A key point to keep in mind while creating your relapse prevention plan is that addiction is a long-term health condition. Relapses are a problem that some people will have to deal with for the rest of their lives. But that doesn’t make them a quitter or suggest they have given up on getting better. There are a variety of potential contributors to relapse, including:
- Issues related to finances
- Problems in relationships
A relapse is not the end of the road to recovery. Having a relapse prevention plan in place is not a guarantee that you won’t relapse. It only makes things easier in the event that you do and helps you get back on track fast if you do.
Developing Your Relapse Prevention Plan
An actionable relapse prevention plan can help you avoid relapsing by describing strategies you can use to deal with cravings and triggers when they arise, such as meditation or exercise. It’s possible to make adjustments and additions to the relapse prevention plan as time goes on and new requirements arise. There are many circumstances in which a well-thought-out relapse prevention plan would prove useful; the more specific it is, the better.
A solid relapse prevention plan can include these relapse prevention strategies:
- Specific triggers
- Helpful resources for managing stress and avoiding triggering situations
- Healthy lifestyle tactics and self-improvement concepts
- A routine upkeep schedule
- Communication ideas for family and loved ones
- Control strategies
Template for Your Relapse Prevention Plan
For assistance in formulating an effective relapse prevention strategy, consider the following outline.
The first step toward a successful recovery is to reflect on what is driving you to make these kinds of adjustments in your life.
Everyone is different, which means that no two people’s plans for relapse prevention will look exactly the same. In order to get the most out of your time in recovery, it is crucial that you take some time to consider your long-term aspirations.
What adjustments can you make, and why do you want to make them? Some good examples of goals to work for in recovery and incorporate into a relapse prevention strategy are maintaining gainful employment, making amends and improving relationships with loved ones, consistently fulfilling family responsibilities, getting healthier, and improving one’s sense of self-worth.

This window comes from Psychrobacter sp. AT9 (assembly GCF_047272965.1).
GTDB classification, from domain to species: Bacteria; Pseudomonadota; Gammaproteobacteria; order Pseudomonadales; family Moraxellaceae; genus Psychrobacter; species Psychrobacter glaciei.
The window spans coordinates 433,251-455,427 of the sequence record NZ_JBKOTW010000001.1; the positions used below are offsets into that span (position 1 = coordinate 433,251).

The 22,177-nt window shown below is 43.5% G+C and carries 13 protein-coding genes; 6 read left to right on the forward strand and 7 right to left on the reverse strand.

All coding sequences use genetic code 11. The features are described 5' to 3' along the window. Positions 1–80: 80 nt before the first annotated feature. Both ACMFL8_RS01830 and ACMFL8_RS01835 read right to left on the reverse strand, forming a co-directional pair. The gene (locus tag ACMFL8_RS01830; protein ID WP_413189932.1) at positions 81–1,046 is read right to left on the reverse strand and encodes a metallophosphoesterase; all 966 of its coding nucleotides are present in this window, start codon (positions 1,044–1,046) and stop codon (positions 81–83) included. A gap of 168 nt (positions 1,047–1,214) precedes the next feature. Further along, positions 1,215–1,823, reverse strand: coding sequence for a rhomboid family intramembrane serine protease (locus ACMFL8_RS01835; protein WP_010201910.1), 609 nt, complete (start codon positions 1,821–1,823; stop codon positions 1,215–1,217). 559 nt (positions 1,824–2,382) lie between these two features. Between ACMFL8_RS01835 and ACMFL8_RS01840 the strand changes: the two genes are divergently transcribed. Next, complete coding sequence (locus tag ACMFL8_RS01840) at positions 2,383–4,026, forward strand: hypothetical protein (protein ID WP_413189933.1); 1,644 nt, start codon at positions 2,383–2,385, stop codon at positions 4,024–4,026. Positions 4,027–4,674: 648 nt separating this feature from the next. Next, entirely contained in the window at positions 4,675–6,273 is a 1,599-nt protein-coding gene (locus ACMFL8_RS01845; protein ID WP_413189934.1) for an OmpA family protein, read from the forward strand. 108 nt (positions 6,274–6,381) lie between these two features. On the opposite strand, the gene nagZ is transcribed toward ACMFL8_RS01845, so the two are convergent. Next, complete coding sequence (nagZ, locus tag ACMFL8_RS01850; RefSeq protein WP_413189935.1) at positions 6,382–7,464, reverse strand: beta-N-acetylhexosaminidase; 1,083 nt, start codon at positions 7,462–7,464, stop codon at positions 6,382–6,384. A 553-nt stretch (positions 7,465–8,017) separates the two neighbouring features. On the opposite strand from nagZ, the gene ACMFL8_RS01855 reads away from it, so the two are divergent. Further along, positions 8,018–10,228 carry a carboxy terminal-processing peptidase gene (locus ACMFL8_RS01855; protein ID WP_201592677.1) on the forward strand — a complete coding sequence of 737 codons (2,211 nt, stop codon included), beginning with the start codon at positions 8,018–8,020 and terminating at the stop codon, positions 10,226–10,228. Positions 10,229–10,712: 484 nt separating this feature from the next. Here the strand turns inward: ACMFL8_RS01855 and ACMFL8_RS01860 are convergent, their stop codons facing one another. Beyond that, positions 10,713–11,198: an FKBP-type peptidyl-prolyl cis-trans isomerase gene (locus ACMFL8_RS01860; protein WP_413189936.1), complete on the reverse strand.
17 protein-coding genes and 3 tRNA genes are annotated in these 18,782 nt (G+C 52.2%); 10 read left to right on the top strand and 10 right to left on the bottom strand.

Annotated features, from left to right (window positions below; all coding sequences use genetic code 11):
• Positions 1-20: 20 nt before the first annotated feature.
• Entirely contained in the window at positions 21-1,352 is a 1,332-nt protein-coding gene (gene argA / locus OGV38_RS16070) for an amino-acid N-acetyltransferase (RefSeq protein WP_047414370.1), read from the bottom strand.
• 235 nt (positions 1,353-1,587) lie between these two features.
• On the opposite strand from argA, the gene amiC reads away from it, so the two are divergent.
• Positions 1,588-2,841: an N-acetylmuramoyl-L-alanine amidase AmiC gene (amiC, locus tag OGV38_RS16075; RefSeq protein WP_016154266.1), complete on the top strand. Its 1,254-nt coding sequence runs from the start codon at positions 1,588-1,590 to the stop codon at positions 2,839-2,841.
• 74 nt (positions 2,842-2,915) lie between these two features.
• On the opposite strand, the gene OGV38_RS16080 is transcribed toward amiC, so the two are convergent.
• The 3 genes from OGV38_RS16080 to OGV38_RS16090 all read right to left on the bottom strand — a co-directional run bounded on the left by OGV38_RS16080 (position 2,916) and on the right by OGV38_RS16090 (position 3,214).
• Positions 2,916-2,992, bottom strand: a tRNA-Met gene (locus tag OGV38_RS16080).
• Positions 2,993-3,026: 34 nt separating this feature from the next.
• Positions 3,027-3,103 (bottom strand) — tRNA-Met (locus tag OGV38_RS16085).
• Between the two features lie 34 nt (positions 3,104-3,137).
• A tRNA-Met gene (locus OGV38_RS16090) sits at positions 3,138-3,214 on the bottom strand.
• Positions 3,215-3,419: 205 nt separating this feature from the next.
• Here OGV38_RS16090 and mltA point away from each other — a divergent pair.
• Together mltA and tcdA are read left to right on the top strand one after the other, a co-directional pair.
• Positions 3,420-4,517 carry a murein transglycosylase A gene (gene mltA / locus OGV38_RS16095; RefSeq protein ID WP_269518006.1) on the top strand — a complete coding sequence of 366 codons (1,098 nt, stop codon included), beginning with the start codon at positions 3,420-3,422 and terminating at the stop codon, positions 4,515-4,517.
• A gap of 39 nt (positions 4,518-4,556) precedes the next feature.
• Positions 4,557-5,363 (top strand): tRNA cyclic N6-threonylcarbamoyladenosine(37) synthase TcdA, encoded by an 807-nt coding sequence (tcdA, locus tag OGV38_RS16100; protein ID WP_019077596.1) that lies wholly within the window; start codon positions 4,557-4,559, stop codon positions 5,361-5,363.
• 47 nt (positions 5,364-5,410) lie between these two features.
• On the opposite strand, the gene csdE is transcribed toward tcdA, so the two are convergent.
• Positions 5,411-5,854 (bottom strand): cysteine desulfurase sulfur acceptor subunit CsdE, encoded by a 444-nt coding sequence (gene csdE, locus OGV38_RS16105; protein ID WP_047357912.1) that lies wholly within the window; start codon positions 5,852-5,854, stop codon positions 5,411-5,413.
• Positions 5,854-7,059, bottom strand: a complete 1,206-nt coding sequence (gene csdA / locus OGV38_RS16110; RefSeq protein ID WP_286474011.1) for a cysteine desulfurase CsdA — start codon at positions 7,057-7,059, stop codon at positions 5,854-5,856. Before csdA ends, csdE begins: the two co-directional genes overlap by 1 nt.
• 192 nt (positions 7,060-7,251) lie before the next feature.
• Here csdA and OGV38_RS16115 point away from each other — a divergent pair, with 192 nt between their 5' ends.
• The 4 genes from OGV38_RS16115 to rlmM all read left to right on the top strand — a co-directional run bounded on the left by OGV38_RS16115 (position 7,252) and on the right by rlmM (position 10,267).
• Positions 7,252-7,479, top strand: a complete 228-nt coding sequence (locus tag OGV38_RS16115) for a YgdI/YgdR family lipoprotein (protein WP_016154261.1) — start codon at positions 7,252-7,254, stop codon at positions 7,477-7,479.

Identify particular obstacles and strategies for overcoming them while managing cravings and triggers.
A trigger is an event or circumstance that raises stress levels and may result in an increased desire to use substances. Everyone has their own unique set of stressors. Events, locations, individuals, and situations can all have a role. For instance, you and your friends may have a regular beer-drinking spot that you need to stop going to for the time being. Since stress is inevitable, it’s useful to have strategies for dealing with it constructively in place.
What will be the most difficult obstacles for you to overcome, and how will you face them? Include in your plan ideas for relieving stress, dealing with difficult situations, and other helpful methods that you may refer back to as needed.
The third step for a good relapse prevention strategy is to learn how to better care for oneself and to stick to a healthy routine.
Establishing regular habits like going to bed at the same time every night, eating the same healthy foods, and exercising can go a long way toward ensuring your physical well-being and avoiding a mental relapse. Having a solid base to work from can be facilitated by doing things like sleeping enough and eating right.
Normally, mental relapse and emotional relapse start by not giving these seemingly physical areas enough attention. However, they eventually play a huge role in emotional and mental relapse, as physical and mental health go hand-in-hand. Taking care of your body can improve your mental clarity, reduce your stress levels, and boost your confidence.
One effective method for relapse prevention plans is to engage in mentally and physically stimulating activities. Participate in a yoga class, learn a new dance move, or start a painting journal to help you unwind. Identify what you need to do to stay healthy mentally and physically, and put that into your daily agenda to avoid thinking about drug and alcohol addiction.